Do you feel like angry outbursts are just an unavoidable part of parenting? My two older girls were strong-willed and only 14 months apart. I often felt inadequate. I’d lose my cool with them and then feel guilty. Once I faced the things that were really going on inside myself—and the causes of anger—I was able to parent more peacefully.
We all lose our cool at times, but regular angry outbursts may reveal the need to address something deeper. As a single mom, this is huge. We need to strive to give our kids as much stability as possible. Here are 5 causes of anger you might not realize are hiding beneath the surface.
We all lose our cool at times, but regular angry outbursts may reveal the need to address something deeper.
Your expectations are too high for yourself or your child.
There are no perfect kids or perfect parents. Having unrealistic ideals for life sets us up for failure. All kids act out in public, avoid their chores, mess up in school, and embarrass their parents at some point. Don’t let yourself feel like a failure when it happens. Tell your inner critic that these are great kids who are making mistakes like normal kids do and that you are a great mom. Your singleness doesn’t equal failure or create a need for you to prove yourself. Take a deep breath. Then deal with the situation at hand.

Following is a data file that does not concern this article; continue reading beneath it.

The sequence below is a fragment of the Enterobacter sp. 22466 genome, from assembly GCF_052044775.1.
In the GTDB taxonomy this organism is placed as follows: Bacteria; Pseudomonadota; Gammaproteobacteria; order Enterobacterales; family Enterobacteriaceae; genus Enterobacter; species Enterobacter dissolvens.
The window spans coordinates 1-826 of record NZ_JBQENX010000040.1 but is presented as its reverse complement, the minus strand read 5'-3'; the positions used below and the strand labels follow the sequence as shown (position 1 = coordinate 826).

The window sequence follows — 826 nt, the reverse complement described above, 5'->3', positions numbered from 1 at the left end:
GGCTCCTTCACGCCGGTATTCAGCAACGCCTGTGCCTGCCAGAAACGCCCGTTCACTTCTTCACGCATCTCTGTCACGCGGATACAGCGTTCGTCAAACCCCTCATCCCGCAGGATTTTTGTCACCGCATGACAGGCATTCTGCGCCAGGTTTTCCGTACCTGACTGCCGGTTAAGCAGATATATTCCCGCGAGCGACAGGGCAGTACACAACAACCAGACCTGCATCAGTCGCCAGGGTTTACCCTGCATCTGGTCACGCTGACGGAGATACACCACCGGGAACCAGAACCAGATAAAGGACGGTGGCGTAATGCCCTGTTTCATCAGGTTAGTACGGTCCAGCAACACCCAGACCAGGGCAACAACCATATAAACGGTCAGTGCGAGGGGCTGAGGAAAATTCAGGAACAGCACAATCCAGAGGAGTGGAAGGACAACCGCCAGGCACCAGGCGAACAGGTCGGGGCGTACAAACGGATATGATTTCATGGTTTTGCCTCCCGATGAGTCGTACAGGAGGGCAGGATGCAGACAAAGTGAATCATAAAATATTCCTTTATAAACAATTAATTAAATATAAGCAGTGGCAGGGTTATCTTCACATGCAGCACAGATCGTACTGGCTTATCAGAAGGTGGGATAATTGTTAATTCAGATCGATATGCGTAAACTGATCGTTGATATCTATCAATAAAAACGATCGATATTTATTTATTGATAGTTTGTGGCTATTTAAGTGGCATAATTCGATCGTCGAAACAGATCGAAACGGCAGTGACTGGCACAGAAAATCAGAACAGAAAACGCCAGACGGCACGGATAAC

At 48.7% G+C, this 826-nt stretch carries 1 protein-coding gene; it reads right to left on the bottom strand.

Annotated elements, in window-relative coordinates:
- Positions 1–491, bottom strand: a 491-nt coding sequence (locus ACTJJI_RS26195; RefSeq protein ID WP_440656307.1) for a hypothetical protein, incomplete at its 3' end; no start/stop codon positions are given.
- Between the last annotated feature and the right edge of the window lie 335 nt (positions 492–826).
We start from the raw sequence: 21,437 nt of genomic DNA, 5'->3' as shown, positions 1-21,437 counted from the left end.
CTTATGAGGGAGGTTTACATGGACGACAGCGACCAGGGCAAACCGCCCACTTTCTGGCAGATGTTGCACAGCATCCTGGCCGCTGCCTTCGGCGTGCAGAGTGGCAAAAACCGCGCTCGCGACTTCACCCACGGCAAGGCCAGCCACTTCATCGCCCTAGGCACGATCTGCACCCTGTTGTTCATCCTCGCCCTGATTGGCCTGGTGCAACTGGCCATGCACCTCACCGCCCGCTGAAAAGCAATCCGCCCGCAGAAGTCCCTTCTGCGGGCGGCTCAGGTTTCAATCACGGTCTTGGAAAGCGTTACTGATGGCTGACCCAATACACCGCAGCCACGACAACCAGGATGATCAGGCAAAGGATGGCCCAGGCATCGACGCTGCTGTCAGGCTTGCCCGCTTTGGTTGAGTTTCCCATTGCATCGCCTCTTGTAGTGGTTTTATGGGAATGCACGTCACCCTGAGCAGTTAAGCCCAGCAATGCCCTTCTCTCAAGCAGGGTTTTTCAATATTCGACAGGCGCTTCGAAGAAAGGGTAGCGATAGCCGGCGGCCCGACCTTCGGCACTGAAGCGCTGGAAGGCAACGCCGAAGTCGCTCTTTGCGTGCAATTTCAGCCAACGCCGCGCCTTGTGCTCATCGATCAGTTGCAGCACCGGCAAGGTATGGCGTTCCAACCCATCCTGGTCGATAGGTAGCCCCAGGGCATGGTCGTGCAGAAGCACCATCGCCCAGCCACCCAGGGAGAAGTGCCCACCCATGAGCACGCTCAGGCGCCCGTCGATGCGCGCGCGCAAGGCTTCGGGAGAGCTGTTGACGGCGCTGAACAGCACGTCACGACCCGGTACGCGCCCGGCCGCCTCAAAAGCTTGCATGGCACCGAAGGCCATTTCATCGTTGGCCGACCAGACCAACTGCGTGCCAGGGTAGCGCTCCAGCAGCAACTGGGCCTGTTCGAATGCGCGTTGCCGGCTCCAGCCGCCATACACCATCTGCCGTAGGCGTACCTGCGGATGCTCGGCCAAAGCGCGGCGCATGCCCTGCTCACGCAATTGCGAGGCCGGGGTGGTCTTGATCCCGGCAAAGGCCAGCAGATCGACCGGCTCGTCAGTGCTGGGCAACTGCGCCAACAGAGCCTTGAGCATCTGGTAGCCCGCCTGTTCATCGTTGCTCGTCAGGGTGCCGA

Your child exhibits behaviors you dislike in yourself.
My middle daughter was a lot like me as a kid. She always pushed limits and was rarely on time. I found myself being overly angry at her for this behavior. Then I realized that I was really angry at myself for not being able to overcome my own punctuality problem. Once I saw that I was projecting my own self-judgment onto her, I found I had more grace and understanding for her.
You haven’t been taking care of your own needs.
As a single mom, there just doesn’t seem to be enough time to go around. When you need a moment to calm down, there isn’t a second parent there to handle the kids. Prioritizing your own needs can seem selfish and unnecessary, but when you invest in those needs, you will find yourself with the ability to show more patience to your children.
You believe anger is the only way to get people to listen.
Anger can feel like a good option when we feel powerless. Sometimes, it feels like no one will take us seriously unless we yell. Using anger to motivate desired behaviors in others causes disconnection in the relationship. It’s manipulative in nature. A great resource for how to be a powerful parent is the book Loving Our Kids On Purpose by Danny Silk. And iMOM has several behavior tools like the Consequence Calculator.
You fear you are not good enough.
An underlying sense of inadequacy leads to feeling overwhelmed. A mom who believes she is not good enough will constantly feel in over her head. This translates to being angry at the people around her who are making demands. More demands add to feeling overwhelmed, which reinforces the sense of inadequacy. Make a list of things you are proud of in yourself and things others compliment you on. Rehearse these lines over and over until you believe them.
What are some hidden causes of anger that you have discovered in your own life?